Here is my rc.local

#!/bin/sh -e
# rc.local
# This script is executed at the end of each multiuser runlevel.
# Make sure that the script will "exit 0" on success or any other
# value on error.
# In order to enable or disable this script just change the execution
# bits.
# By default this script does nothing.
/bin/echo 12 > /sys/class/backlight/acpi_video0/brightness
/bin/echo disable > /proc/acpi/ibm/bluetooth

# Samsung at home
/usr/bin/xrandr --newmode "1680x1050_60.00"  146.25  1680 1784 1960 2240 1050 1053 1059 1089 -hsync +vsync
/usr/bin/xrandr --addmode VGA1 1680x1050_60.00
/usr/bin/xrandr --output VGA1 --mode 1680x1050_60.00

exit 0

whose permission is -rwxr-xr-x.

The first command works, I can set the brightness of my laptop's monitor. The following script is to disable bluetooth and to set resolution of my external monitor.

Only the first command is correctly executed, not the others.

I know that rc.local stops running when a command fails. However, I've tried to run it manually

/bin/sh /etc/rc.local

Everything seems to work correctly, the bluetooth is disabled and the resolution is set without problem. I've also tried to run the first command in terminal

/bin/echo 12 > /sys/class/backlight/acpi_video0/brightness
echo $?

It shows that the first command returns zero.

So I don't understand why the system doesn't run all the commands in rc.local. I really need it, especially for the first 2 lines which need root permission.

  • 2
    Try putting set -x in the script to have debugging info printed to the screen. Or pipe each commands standard error and standard out to tee
    – spuder
    Commented Feb 9, 2014 at 18:56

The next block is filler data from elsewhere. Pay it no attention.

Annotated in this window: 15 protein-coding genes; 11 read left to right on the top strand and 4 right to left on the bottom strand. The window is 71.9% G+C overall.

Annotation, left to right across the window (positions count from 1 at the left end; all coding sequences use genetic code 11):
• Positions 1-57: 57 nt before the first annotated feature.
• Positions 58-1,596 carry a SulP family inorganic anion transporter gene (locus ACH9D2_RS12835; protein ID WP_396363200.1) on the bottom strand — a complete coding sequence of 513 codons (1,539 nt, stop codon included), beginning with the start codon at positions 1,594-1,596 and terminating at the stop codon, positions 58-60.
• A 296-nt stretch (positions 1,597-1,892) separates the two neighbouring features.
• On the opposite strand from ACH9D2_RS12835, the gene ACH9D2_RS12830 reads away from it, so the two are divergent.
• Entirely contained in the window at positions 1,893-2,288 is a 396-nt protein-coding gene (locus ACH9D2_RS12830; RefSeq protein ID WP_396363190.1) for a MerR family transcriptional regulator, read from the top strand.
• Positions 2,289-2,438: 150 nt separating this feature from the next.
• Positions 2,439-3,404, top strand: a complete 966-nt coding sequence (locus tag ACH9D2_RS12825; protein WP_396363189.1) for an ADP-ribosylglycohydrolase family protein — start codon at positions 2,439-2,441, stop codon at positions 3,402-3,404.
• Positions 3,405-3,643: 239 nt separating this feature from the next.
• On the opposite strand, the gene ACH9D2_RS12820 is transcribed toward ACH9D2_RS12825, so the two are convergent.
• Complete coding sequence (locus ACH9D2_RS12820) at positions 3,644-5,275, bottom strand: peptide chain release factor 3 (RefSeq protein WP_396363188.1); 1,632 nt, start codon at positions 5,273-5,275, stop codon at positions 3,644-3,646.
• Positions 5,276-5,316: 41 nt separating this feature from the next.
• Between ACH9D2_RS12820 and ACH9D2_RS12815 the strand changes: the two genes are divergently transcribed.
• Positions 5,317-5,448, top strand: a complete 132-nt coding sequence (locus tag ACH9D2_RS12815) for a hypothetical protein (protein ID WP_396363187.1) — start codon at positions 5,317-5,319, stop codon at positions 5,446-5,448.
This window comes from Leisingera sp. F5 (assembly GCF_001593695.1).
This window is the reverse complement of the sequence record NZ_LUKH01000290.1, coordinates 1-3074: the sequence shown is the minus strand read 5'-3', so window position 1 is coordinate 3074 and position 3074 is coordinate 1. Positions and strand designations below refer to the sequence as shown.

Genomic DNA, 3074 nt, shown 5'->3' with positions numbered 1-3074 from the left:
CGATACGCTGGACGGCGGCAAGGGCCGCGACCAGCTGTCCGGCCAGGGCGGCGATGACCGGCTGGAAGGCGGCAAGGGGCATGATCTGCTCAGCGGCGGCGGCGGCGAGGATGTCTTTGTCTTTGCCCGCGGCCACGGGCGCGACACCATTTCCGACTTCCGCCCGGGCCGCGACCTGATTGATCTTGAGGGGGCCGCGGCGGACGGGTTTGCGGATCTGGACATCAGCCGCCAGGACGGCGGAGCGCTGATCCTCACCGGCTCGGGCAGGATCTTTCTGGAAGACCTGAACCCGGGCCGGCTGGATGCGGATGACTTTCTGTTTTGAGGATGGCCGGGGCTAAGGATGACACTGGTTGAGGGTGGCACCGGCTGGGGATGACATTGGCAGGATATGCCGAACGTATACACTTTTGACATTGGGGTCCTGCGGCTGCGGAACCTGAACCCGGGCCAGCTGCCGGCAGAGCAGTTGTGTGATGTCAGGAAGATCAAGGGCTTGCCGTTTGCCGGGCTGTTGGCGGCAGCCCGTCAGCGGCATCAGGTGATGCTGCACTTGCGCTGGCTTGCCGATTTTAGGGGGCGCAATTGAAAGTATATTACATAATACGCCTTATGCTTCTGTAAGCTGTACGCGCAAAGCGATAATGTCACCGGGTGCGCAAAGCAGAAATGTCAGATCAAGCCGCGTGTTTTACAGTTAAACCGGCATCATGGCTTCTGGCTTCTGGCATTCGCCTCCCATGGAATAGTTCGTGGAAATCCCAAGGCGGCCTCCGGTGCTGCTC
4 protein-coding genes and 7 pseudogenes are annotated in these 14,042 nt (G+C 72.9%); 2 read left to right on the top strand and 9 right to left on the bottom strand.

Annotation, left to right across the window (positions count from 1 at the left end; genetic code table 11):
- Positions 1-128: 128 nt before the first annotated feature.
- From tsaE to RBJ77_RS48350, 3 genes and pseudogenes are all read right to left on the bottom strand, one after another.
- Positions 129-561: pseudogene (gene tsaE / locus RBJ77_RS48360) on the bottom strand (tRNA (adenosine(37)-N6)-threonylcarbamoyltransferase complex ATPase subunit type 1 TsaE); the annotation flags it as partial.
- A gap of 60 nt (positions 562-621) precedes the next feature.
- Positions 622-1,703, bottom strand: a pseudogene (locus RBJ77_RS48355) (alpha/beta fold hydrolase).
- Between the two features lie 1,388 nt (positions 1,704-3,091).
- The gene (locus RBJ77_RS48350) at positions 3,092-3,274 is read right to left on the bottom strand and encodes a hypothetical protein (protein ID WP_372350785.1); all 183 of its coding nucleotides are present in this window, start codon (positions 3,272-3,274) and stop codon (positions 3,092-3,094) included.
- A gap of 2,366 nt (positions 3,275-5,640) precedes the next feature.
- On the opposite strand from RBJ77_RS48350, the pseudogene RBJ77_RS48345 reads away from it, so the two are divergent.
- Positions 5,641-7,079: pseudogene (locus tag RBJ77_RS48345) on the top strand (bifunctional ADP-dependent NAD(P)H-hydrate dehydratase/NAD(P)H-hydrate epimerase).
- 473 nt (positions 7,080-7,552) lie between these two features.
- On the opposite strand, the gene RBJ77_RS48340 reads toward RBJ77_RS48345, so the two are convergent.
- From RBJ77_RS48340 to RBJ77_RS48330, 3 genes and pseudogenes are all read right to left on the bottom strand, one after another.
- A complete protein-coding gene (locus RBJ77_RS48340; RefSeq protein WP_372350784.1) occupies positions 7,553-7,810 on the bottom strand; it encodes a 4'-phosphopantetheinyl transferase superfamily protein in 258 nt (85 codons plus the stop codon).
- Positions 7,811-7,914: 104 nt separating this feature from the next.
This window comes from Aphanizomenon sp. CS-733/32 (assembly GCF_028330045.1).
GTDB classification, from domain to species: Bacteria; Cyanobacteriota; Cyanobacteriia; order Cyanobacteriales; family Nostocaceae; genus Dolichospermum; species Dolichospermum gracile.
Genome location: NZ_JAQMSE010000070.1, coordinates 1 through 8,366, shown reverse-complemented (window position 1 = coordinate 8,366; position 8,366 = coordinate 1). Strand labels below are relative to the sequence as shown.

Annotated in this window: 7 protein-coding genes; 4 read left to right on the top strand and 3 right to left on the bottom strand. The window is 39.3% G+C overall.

• 2
    Add exec >/var/tmp/rc.local.1.out 2>/var/tmp/rc.local.2.out at the beginning of the file and check those files for error messages. Commented Feb 9, 2014 at 23:15

3 Answers 3


/etc/rc.local is executed before the X server starts, so it has no access to any GUI features. The xrandr commands cannot have any effect.

Put the xrandr commands in a different file, which runs when your GUI session starts. The file depends on your desktop environment.

  • Thanks @Gilles, I've put the xrandr commands in an other file and added it to the autostart list of my xfce environment. Now the resolution setting works.
    – user6417
    Commented Feb 10, 2014 at 3:42

Problem solved,

As @Gilles said, I should put xrandr commands in an other file since rc.local is executed before X. So I've put all xrandr commands in a other script file, and added it to the auto-start list of my xfce environment, now resolution setting works.

However for Bluetooth, apparently it's a timing issue, I've found that the Bluetooth is disabled for a few milliseconds, then turn on again. It looks like something has reactivate the Bluetooth after running rc.local.

So I've added sleep 5 at the beginning of rc.local, now problem solved.


Rather than loosing 5 seconds to sleep why not put the Bluetooth disable to your xrandr script that runs with auto-start?

You must log in to answer this question.

Not the answer you're looking for? Browse other questions tagged .